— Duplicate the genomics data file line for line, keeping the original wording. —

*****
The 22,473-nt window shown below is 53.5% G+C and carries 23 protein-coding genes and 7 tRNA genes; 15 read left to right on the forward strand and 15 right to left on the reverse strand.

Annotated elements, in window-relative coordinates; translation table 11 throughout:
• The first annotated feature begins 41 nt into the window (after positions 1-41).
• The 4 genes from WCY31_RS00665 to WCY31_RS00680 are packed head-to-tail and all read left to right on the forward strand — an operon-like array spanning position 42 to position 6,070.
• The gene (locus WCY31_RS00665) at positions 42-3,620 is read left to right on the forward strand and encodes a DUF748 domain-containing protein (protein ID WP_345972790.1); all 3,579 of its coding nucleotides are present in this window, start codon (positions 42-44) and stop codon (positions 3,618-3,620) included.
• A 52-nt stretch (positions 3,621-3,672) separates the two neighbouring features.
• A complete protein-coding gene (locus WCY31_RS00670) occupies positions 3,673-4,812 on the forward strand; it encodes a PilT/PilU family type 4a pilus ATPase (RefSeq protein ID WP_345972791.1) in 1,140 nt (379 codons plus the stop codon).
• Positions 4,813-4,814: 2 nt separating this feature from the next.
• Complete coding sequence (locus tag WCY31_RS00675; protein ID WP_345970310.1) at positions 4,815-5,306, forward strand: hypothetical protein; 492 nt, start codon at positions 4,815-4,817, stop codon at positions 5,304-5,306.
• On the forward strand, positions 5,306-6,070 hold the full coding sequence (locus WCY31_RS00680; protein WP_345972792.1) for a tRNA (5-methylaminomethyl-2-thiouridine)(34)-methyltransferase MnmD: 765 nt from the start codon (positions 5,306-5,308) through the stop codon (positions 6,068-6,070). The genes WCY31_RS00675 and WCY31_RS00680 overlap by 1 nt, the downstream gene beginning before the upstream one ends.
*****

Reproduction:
The 22,473-nt window shown below is 53.5% G+C and carries 23 protein-coding genes and 7 tRNA genes; 15 read left to right on the forward strand and 15 right to left on the reverse strand.

Annotated elements, in window-relative coordinates; translation table 11 throughout:
• The first annotated feature begins 41 nt into the window (after positions 1-41).
• The 4 genes from WCY31_RS00665 to WCY31_RS00680 are packed head-to-tail and all read left to right on the forward strand — an operon-like array spanning position 42 to position 6,070.
• The gene (locus WCY31_RS00665) at positions 42-3,620 is read left to right on the forward strand and encodes a DUF748 domain-containing protein (protein ID WP_345972790.1); all 3,579 of its coding nucleotides are present in this window, start codon (positions 42-44) and stop codon (positions 3,618-3,620) included.
• A 52-nt stretch (positions 3,621-3,672) separates the two neighbouring features.
• A complete protein-coding gene (locus WCY31_RS00670) occupies positions 3,673-4,812 on the forward strand; it encodes a PilT/PilU family type 4a pilus ATPase (RefSeq protein ID WP_345972791.1) in 1,140 nt (379 codons plus the stop codon).
• Positions 4,813-4,814: 2 nt separating this feature from the next.
• Complete coding sequence (locus tag WCY31_RS00675; protein ID WP_345970310.1) at positions 4,815-5,306, forward strand: hypothetical protein; 492 nt, start codon at positions 4,815-4,817, stop codon at positions 5,304-5,306.
• On the forward strand, positions 5,306-6,070 hold the full coding sequence (locus WCY31_RS00680; protein WP_345972792.1) for a tRNA (5-methylaminomethyl-2-thiouridine)(34)-methyltransferase MnmD: 765 nt from the start codon (positions 5,306-5,308) through the stop codon (positions 6,068-6,070). The genes WCY31_RS00675 and WCY31_RS00680 overlap by 1 nt, the downstream gene beginning before the upstream one ends.